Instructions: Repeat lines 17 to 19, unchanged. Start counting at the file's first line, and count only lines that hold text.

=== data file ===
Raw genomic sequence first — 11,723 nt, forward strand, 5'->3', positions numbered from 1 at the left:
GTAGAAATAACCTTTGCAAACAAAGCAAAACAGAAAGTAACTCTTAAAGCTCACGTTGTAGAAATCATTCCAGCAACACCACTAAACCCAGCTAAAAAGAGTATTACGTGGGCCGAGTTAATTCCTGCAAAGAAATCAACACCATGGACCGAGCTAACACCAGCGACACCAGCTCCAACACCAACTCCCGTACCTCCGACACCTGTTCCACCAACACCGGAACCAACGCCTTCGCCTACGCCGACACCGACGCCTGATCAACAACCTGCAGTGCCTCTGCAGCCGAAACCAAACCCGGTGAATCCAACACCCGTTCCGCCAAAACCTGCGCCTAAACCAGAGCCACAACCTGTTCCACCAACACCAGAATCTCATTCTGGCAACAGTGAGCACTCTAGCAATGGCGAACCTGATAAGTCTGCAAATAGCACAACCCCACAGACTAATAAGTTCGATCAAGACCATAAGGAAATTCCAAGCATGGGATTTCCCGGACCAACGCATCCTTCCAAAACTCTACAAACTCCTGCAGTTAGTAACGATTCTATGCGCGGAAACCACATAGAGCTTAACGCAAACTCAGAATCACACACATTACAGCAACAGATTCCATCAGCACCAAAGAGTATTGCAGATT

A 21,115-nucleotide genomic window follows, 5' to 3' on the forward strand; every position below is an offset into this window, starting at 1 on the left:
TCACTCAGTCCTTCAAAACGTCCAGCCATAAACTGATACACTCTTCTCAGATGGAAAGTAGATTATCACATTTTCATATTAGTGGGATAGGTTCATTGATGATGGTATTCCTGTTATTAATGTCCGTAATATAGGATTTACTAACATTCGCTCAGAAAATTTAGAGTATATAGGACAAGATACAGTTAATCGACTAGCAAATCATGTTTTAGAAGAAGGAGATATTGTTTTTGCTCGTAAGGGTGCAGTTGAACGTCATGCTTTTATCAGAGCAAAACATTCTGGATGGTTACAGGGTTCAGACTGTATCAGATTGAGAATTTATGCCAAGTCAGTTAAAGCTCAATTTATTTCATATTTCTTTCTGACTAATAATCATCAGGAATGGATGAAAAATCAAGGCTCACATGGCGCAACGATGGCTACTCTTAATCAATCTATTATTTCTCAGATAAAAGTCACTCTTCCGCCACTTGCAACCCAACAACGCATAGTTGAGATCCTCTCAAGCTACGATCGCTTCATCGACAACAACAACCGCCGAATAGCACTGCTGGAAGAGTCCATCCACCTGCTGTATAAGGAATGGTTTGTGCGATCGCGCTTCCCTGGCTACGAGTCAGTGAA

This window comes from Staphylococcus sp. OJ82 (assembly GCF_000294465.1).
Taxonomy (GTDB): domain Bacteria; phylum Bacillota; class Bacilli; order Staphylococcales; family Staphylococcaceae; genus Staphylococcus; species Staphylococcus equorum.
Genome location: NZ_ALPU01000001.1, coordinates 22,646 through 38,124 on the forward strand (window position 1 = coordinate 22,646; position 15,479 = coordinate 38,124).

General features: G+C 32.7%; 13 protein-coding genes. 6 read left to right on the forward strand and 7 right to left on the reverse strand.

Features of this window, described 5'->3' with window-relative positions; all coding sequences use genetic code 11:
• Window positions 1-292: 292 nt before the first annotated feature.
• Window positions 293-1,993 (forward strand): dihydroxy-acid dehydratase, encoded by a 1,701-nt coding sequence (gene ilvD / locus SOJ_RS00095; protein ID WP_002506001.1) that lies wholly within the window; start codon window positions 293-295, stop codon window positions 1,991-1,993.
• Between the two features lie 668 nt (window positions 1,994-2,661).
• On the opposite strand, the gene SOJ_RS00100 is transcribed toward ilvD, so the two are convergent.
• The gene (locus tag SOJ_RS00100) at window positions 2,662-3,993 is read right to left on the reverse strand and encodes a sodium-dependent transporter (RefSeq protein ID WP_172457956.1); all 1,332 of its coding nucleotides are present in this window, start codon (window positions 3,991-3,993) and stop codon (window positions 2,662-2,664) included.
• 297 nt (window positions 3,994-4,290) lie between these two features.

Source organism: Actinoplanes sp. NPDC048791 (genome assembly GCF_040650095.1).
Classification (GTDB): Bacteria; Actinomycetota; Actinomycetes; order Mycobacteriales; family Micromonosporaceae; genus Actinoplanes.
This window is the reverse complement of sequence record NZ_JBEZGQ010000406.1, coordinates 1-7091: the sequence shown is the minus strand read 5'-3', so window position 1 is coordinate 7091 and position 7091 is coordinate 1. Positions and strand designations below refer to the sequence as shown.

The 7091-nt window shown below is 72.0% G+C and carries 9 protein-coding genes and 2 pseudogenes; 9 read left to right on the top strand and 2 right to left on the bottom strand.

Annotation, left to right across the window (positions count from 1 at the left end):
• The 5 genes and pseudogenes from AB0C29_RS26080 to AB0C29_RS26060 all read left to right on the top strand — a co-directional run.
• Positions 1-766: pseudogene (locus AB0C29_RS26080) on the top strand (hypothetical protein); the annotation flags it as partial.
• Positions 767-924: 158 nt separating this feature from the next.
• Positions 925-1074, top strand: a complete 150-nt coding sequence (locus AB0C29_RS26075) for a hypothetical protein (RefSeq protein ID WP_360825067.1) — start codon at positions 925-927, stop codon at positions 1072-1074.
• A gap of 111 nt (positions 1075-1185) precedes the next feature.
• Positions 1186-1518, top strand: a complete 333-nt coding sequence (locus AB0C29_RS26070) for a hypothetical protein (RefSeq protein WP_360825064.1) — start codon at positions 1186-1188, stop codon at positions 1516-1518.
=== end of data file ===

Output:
Classification (GTDB): Bacteria; Actinomycetota; Actinomycetes; order Mycobacteriales; family Micromonosporaceae; genus Actinoplanes.
This window is the reverse complement of sequence record NZ_JBEZGQ010000406.1, coordinates 1-7091: the sequence shown is the minus strand read 5'-3', so window position 1 is coordinate 7091 and position 7091 is coordinate 1. Positions and strand designations below refer to the sequence as shown.

The 7091-nt window shown below is 72.0% G+C and carries 9 protein-coding genes and 2 pseudogenes; 9 read left to right on the top strand and 2 right to left on the bottom strand.